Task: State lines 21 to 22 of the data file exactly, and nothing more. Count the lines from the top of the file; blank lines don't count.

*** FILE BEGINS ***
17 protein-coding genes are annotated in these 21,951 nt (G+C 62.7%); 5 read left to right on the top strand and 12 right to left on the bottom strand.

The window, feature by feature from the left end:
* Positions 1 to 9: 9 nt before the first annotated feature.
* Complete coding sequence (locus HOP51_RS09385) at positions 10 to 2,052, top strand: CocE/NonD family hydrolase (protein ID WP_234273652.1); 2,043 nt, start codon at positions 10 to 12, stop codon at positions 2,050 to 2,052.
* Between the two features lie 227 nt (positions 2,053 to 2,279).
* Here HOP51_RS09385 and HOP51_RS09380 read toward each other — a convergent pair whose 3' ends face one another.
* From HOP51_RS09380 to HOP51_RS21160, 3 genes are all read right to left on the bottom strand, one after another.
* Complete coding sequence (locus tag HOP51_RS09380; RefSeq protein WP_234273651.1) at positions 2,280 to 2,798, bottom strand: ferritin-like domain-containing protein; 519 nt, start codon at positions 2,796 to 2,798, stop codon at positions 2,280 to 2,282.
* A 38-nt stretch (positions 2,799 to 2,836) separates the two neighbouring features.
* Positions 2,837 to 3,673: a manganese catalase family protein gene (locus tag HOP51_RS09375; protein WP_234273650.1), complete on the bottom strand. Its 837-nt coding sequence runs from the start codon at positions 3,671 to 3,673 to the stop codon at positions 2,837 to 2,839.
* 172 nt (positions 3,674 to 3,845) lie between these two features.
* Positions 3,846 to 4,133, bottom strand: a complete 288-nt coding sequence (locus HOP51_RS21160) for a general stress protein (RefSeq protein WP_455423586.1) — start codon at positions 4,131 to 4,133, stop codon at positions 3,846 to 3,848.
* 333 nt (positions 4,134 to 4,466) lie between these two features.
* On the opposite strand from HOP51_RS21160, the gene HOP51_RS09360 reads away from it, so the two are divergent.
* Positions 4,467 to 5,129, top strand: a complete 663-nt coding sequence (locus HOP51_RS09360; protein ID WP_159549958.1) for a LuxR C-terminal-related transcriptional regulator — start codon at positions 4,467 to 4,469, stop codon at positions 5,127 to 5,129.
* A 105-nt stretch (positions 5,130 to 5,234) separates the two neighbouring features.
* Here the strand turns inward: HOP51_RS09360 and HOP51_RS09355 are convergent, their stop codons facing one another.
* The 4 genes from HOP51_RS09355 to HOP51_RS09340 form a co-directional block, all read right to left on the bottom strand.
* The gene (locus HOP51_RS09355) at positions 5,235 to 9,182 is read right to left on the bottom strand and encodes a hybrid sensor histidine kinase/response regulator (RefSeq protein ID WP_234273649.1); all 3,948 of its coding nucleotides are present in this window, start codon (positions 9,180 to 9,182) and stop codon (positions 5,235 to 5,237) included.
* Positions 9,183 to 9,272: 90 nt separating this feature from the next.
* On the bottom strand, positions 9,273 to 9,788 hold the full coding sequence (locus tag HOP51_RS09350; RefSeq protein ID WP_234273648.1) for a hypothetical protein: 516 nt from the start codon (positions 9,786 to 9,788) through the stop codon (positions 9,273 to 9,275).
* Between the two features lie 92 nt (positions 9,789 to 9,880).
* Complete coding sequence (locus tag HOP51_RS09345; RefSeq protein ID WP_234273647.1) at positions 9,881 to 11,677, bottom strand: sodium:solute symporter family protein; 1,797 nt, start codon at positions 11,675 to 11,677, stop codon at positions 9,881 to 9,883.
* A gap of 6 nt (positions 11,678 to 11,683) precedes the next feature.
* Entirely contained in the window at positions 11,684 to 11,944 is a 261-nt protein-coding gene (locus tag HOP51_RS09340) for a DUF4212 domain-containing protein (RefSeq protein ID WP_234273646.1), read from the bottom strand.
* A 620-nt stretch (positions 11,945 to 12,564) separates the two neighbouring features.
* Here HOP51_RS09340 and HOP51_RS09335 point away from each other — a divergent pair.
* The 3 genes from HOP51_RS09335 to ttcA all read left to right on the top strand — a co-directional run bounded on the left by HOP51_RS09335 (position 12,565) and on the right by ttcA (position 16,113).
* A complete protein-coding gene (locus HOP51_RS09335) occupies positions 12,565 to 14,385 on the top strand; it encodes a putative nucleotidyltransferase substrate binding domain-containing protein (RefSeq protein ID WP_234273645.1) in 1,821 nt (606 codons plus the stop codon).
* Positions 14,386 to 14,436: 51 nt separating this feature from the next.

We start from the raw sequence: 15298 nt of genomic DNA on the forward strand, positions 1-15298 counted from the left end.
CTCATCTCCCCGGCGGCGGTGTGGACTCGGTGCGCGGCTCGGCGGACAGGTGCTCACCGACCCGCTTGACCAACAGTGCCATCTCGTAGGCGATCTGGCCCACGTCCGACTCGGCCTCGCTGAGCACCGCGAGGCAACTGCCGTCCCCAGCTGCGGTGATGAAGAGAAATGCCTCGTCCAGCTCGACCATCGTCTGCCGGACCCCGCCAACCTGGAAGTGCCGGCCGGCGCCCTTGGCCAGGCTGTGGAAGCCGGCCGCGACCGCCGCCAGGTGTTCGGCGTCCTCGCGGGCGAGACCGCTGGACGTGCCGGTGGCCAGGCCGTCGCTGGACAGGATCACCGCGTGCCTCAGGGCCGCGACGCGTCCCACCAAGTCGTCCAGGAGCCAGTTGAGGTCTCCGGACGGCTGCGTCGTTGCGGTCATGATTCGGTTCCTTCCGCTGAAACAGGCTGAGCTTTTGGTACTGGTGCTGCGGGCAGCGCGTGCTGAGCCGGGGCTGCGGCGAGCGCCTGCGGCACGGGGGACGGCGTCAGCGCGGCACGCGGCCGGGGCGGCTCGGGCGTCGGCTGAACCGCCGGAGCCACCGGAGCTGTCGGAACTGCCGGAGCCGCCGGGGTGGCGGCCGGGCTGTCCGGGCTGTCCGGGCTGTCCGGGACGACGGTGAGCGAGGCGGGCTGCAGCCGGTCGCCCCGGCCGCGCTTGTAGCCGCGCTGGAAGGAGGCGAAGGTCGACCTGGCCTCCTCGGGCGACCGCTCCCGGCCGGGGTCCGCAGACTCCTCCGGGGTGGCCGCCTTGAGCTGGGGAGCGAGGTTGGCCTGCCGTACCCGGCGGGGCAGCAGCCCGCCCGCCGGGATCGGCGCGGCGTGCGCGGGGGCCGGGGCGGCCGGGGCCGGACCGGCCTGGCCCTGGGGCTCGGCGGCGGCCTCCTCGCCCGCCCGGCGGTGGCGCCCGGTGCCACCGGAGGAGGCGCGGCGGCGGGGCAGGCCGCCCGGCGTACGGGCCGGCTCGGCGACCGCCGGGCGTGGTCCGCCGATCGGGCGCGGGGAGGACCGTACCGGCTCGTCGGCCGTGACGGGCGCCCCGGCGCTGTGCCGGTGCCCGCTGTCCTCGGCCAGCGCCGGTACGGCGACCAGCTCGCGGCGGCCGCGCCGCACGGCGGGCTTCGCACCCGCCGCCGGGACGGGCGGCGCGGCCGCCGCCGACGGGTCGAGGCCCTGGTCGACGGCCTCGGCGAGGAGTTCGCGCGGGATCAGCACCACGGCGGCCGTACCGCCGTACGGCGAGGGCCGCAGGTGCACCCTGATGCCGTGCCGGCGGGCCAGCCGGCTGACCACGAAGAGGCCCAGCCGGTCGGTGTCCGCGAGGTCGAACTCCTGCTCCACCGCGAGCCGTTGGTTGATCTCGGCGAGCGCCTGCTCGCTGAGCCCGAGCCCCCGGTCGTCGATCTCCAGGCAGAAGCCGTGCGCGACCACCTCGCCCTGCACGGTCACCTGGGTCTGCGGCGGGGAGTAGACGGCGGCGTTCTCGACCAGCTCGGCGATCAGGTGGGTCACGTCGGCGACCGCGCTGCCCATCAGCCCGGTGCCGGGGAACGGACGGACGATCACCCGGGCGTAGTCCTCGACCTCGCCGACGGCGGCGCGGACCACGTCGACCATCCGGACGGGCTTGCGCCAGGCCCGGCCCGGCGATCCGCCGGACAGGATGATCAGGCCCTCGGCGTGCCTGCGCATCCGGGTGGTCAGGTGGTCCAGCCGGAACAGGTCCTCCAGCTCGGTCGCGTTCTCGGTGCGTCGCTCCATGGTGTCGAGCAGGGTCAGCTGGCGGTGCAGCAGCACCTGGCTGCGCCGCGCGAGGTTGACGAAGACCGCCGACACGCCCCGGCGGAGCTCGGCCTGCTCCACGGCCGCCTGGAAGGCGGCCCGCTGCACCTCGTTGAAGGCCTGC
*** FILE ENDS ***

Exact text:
* On the bottom strand, positions 9,273 to 9,788 hold the full coding sequence (locus tag HOP51_RS09350; RefSeq protein ID WP_234273648.1) for a hypothetical protein: 516 nt from the start codon (positions 9,786 to 9,788) through the stop codon (positions 9,273 to 9,275).
* Between the two features lie 92 nt (positions 9,789 to 9,880).